“It Isn’t Enough to Not Be Racist”: Anti-Racist Leadership and Public Libraries
April 21, 2021
The Urban Libraries Council (ULC) this week called on all library executives to own the challenge and impact of enduring racism, acknowledge their own biases and use their leadership to dismantle structural racism, starting in their own library systems.
In its new Leadership Brief on Anti-Racist Executive Leadership for Public Libraries, ULC looks at the origins and impacts of structural racism in public libraries and challenges library executives to take on a more active, intentional and accountable role in strengthening their libraries as anti-racist institutions.
Key Messages: Race, Racism and Libraries
- Anti-racist library work must start from within by ensuring that library executives and their organizations commit to anti-racism.
- Library executives must be in touch with their own inherent biases and personal experiences in order to be effective anti-racist leaders in their organizations and communities.
- To live up to their mission, public libraries must recognize why systemic racism persists and work intentionally to eliminate discriminatory policies and practices.
- It isn’t enough to not be racist. Leaders must be actively and intentionally anti-racist by confronting racism wherever they find it, including in themselves.
- Confronting systemic racism isn’t about ticking off items in a checklist. It is a lifelong journey for leaders that requires unwavering commitment and an acceptance that progress can be uncomfortable, and even painful.
“It Isn’t Enough to Not Be Racist.” ULC and Gale Call on Library Executives to Actively Embrace Anti-Racism’s Leadership Imperative
Apr 20, 2021
The Urban Libraries Council (ULC) has published a new Leadership Brief on Anti-Racist Executive Leadership for Public Libraries, sponsored by Gale, a Cengage company. This resource examines the deep roots and enduring harm of structural racism in public libraries and challenges library executives to take on a more active, intentional and accountable role in strengthening their libraries as anti-racist institutions.Introducing the Leadership Brief is the following quote from Baltimore County Public Library Director Sonia Alcántara-Antoine, “In order to make any progress as library leaders, we need to look at our own history with humility and have the courage to recognize that we can be part of the solution.” Alcántara-Antoine is a member of ULC’s Anti-Racism action team, which informed the development of the Leadership Brief.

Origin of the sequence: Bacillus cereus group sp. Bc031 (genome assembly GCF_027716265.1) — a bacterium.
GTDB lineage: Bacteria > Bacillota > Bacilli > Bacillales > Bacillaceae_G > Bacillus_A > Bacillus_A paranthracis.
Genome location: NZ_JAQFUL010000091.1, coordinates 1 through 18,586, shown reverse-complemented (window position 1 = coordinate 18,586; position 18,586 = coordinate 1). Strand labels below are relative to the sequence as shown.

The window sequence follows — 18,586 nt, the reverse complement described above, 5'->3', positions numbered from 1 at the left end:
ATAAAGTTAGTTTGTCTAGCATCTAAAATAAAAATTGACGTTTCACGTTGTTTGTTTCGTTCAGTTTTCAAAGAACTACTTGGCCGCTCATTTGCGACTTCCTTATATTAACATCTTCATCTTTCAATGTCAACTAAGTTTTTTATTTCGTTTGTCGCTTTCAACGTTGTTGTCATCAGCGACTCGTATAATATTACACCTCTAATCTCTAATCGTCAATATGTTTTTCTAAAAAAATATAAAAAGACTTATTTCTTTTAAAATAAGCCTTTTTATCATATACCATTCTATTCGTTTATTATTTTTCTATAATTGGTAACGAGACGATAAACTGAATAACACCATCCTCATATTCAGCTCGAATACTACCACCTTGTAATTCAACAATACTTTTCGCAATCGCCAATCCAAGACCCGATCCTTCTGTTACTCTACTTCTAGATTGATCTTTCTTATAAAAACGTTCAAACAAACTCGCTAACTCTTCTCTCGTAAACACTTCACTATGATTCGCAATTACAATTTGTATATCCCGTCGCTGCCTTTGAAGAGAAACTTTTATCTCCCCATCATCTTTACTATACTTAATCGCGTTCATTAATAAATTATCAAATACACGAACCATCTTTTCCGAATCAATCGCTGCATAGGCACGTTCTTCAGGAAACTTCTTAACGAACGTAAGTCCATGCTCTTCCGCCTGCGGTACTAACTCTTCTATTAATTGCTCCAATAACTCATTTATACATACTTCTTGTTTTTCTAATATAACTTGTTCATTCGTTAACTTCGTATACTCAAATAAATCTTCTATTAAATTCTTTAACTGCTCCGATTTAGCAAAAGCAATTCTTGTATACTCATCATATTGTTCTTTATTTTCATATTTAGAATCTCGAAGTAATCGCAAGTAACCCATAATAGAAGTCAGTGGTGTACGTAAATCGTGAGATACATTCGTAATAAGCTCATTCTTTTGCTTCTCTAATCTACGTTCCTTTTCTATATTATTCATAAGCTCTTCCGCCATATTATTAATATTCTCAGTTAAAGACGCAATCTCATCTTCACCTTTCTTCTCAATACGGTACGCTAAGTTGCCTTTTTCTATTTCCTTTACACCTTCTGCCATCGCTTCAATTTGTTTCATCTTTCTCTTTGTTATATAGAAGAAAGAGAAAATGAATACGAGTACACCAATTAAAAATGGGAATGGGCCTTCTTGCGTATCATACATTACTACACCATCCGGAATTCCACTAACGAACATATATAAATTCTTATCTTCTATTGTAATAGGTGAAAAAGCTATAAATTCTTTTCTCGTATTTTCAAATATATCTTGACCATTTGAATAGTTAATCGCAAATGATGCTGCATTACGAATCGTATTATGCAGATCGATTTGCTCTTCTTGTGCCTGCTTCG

To guide library executives in taking meaningful steps forward in their work as anti-racists, the Leadership Brief provides key messages, action strategies and examples of leading practices. This includes recommendations not only for advancing organizational change and staff growth, but also identifying and addressing personal blind spots, biases and racist attitudes.
“Anti-racist leaders must be more than voices for change – we need to actively embrace and embody continuous growth as individuals, even when it is painful,” said ULC President & CEO Susan Benton. “This new Leadership Brief builds on the insights and deliberations of library executives across North America. It is meant to be a call to action for all leaders to own their role in addressing systemic racism.”
The Leadership Brief highlights executives from 13 ULC member libraries in the U.S. and Canada. All 13 libraries are among the 206 total systems who have signed ULC’s Statement on Race and Social Equity. For additional information about ULC’s Statement on Race and Social Equity, Anti-Racism action team and Anti-Racist Executive Leadership for Public Libraries Leadership Brief visit urbanlibraries.org.
Gale is the first corporate partner to sign ULC’s Statement on Race and Social Equity and sponsor the Leadership Brief.
“Systemic racism underpins our history and taking action is the only way to create change and promote equity,” said Paul Gazzolo senior vice president and general manager at Gale. “Gale supports ULC’s commitment to helping public libraries achieve racial and social equity and this leadership brief gives library executives the strategic direction and framework to put in the work to tackle structural racism and systemic inequities, putting them on a path to becoming an anti-racist library and safe space for all.”
(Via Urban Libraries Council)